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What's up with Cyberpunk 2020

Okay, so apparently Mike Pondsmith, the brains behind R. Talsorian's Cyberpunk RPG and its sequel, Cyberpunk 2020, has signed on to work on a new videogame project called Cyberpunk 2077.  This co-incided with my reading the excellent Altered Carbon, a cyberpunk genre novel by Richard K. Morgan.

So, I say to myself, I should see if I remember if my Cyberpunk 2020 books survived the Great Gaming Purge of 2010 (I'll talk about that another day, but over 100 books were involved).  I hadn't seen them when I was organizing the shelves, so I decided to take a quick glance at Amazon to see what it would take to buy a used copy.

What the hell?  For those of you who don't like clicking links, the cheapest Cyberpunk 2020 main rulebook on Amazon costs $995.00.  Now, that's not to say anyone is buying that rulebook at that price, merely that some person thinks they can sell it at that price.  It actually goes up all the way to $1,500, by the way.



So, I comb my shelves and find that in fact I had not thrown out the main rulebook, but may have thrown out all the sourcebooks.  I could understand this; in my opinion the supplements ruined Cyberpunk 2020 by continually cranking up the "stuff" element of the game.  As Pondsmith says in the Youtube video linked above, the cyberpunk genre is about the interfacing of humanity and machine, but it is ultimately about the humanity.  Full conversion cyborgs and guns, guns, and more guns (the general content of most of the "Chromebooks" and "Solo of Fortune" supplements) didn't make the game better, but worse.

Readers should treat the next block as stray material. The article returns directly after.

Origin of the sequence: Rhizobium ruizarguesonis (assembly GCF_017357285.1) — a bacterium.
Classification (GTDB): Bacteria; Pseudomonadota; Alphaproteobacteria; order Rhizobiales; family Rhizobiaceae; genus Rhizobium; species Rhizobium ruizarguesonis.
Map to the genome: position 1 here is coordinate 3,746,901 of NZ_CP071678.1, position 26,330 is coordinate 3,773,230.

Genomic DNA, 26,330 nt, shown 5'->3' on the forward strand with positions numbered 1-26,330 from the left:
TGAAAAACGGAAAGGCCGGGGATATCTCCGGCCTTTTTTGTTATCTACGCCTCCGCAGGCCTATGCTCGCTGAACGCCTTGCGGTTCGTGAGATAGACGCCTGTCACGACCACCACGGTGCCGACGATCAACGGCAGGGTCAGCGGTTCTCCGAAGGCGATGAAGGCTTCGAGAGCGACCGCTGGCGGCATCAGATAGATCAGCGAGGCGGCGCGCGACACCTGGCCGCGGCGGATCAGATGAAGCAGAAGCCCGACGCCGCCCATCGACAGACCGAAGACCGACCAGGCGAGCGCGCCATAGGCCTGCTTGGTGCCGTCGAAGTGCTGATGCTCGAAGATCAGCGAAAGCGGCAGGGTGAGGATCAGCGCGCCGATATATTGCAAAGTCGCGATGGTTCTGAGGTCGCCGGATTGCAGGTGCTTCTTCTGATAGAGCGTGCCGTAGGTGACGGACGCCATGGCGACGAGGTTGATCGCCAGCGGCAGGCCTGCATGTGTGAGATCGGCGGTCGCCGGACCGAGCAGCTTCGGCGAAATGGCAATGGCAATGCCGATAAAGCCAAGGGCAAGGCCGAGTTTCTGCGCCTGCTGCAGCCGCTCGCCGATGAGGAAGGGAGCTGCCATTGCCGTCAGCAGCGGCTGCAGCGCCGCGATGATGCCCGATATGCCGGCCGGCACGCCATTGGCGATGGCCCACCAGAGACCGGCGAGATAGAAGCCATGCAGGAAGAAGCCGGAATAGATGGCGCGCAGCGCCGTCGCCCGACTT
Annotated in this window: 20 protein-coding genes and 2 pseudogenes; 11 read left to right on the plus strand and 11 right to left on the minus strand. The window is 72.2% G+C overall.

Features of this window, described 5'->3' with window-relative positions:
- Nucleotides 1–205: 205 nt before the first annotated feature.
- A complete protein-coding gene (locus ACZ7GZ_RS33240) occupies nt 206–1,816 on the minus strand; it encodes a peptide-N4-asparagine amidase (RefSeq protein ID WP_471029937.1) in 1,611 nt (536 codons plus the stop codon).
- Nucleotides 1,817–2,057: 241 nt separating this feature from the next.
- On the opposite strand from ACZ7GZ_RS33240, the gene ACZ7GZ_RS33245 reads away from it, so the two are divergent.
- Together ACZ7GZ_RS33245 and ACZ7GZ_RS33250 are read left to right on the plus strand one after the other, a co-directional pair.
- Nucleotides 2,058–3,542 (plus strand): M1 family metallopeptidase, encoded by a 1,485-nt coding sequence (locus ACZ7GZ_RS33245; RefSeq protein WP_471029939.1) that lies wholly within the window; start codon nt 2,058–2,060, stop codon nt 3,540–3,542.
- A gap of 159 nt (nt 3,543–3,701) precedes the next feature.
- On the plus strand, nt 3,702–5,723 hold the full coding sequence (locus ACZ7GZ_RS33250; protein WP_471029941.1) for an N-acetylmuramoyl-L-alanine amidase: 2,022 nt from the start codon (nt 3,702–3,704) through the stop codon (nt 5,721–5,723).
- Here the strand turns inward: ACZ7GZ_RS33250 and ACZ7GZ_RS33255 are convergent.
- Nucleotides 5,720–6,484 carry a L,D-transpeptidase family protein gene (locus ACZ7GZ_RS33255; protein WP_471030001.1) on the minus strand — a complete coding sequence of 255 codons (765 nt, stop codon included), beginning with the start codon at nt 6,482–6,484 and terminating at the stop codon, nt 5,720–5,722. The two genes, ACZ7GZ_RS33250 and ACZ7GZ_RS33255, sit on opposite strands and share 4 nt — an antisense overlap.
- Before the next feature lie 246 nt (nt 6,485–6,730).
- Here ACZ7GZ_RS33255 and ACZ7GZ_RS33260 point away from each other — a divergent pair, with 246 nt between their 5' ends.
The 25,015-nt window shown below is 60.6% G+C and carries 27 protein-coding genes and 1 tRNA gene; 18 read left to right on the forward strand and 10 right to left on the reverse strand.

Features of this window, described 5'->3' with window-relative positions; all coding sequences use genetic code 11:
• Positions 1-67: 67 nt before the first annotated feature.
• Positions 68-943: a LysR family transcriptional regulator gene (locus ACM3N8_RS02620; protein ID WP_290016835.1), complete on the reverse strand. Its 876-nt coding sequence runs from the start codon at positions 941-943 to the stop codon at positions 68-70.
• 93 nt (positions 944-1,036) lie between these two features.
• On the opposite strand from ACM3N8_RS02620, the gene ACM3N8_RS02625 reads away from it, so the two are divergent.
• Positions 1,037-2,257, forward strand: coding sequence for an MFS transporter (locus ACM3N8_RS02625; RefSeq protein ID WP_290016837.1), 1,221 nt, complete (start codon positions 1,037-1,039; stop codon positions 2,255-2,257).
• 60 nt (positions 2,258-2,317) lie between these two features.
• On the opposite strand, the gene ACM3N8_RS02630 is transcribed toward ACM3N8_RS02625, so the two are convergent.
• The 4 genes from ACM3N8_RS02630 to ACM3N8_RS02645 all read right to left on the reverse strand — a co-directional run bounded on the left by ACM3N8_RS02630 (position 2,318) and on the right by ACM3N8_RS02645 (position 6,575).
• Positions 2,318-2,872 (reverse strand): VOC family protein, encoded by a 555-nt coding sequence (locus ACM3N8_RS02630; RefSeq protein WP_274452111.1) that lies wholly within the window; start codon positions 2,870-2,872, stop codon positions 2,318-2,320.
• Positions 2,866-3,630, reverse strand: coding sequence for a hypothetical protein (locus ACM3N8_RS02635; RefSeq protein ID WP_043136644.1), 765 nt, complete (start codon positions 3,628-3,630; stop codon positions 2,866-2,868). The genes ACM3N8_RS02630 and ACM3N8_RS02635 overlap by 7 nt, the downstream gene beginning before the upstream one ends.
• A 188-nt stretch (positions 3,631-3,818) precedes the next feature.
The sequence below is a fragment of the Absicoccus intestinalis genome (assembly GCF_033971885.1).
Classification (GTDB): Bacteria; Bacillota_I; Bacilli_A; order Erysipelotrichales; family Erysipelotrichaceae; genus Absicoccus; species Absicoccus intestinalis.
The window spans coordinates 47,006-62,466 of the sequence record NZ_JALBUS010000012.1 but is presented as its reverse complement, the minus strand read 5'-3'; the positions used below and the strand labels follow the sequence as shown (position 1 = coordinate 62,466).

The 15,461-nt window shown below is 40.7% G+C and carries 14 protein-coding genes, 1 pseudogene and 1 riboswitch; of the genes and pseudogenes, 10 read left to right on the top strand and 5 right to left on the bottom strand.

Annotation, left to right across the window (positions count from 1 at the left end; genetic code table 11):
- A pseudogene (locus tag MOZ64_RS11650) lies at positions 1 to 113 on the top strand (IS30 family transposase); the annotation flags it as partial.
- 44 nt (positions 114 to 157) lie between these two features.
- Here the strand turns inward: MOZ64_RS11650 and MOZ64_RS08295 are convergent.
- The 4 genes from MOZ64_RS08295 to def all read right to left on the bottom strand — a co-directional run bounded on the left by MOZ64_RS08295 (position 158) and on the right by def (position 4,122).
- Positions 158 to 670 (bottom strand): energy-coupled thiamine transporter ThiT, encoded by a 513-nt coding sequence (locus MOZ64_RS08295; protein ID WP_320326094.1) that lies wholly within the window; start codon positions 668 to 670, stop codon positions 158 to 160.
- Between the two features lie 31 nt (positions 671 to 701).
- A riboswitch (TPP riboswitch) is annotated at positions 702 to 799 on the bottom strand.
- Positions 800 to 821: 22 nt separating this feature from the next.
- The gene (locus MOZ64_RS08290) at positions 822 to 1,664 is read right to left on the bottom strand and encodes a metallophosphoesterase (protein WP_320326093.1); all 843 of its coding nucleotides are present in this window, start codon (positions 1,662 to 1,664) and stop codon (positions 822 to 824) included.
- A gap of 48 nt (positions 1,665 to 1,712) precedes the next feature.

What I can't figure out is why people are craving this game so badly.  I like the game, and I'm a little sentimental about the game (it being the medium for some of my favorite in-game moments as a player), but there's a bazillion other cyberpunk genre games out there.  Savage Worlds has even done one, and now that it is no longer 1990 you could actually have a game that incorporated some of the actual horrors that have occurred that were only speculated about then.  Not to mention the fact that Pondsmith way underestimated hand-held telecommunication devices (the whole "wifi" thing seems to have never dawned on him, since you have to physically plug a computer into something to access the internet in Cyberpunk 2020).

Maybe it is because we're now in the years of the first edition of the game, and have that sense that the game is now realized but not as we thought.  We've got Citizens United and people constantly accessing the internet (even at a funeral reception I saw two weekends ago), but no cyborg limbs with guns or IR eyes.

Maybe it was because it had some fairly innovative ideas for its time, including the notion of having PC's command resources as a quantifiable ability (nomad gangs, police authority) that could compare with straight-up combat abilities or netrunning.  That evoked more in the way of co-operative roleplaying than a lot of games were offering at the time.  It was also one of the first really adult games--it openly talked about sex and drugs and other mature themes in a time when it was still pre-World of Darkness.

Regardless, I'm glad I spent some time hunting through my stacks and finding it.  It had random character lifepaths, scantily-clad women, and of course guns.  Apparently it also has some sort of lightning in a bottle for fans, as well.

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